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Citizens make cut lists

WORTHINGTON -- A roomful of concerned citizens became shadow school board members Monday night at Worthington High School.

In the second of two public meetings to consider suggestions for trimming approximately $500,000 from the 2006-2007 District 518 budget and possibly even more for 2007-2008, about 60 local residents appeared in the high school cafeteria to make personal reduction lists. Dividing into small groups, they prioritized cuts and turned them in to Board of Education members when they were finished.

Perhaps the most popular reduction choice was to close the Prairie Lakes building at a savings of $65,000.

"I just think that's something that needed to be done five years ago," said one leader whose group placed it at the top of the list.

At another table, eliminating the assistant special programs director position -- at a savings of $80,000 -- ranked No. 2 behind a $100,000 staff development set-aside (an item already approved by teachers).

"I think there's a perception out there that unless something in administration is cut -- have at least a little bleeding -- people are going to have a hard time passing the referendum," said a participant at that table.

To which a fellow citizen at the same table responded, "It still stinks, but ..."

Another group was creative in finding solutions, doing its own math to determine that by laying off three full time equivalent elementary teachers and hiring five paraprofessionals, the district could save $60,000.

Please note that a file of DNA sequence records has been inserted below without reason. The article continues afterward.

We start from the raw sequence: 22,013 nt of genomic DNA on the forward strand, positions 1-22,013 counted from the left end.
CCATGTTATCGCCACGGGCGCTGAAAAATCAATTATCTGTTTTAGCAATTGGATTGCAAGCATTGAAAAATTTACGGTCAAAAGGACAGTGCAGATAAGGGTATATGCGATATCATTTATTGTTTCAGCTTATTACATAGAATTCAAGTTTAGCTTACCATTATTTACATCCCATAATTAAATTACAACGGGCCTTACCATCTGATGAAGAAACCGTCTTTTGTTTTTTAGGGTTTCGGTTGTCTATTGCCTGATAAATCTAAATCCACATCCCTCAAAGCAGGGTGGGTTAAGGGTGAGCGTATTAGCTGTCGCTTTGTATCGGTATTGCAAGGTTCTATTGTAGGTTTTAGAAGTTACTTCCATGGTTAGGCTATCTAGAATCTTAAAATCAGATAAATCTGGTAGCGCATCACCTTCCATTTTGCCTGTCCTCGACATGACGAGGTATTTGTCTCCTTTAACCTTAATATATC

While participants convened to discuss their priorities, Board of Education members and administration staff moved from table to table to answer questions. Superintendent John Landgaard promised that the recommendations will be posted on the school Web site at a later date.

Firm decisions on budgetary reductions may begin to be made as soon as March 28, when the Board of Education reconvenes in regular session.

Already, the board is preparing local residents for an operating referendum to be placed on the ballot for November -- one which, if passed, will save the district from making even more severe cuts for 2007-2008. The dollar amount and the length of the referendum are still to be determined.

Doug Wolter

Doug Wolter is the Daily Globe sports editor. He served as sports reporter, then sports editor, news editor and finally managing editor at the Daily Globe for 22 years before leaving for seven years to work as night news editor at the Mankato Free Press in Mankato. Doug now lives in Worthington with his wife, Sandy. They have three children and seven grandchildren. Doug, retired after a lengthy career in fast-pitch softball, enjoys reading, strumming his acoustic guitar and hanging around his grandchildren. He also writes books on fiction. Two of his stories, "The Genuine One" and "The Old Man in Section 129" have been distributed through a national publisher.

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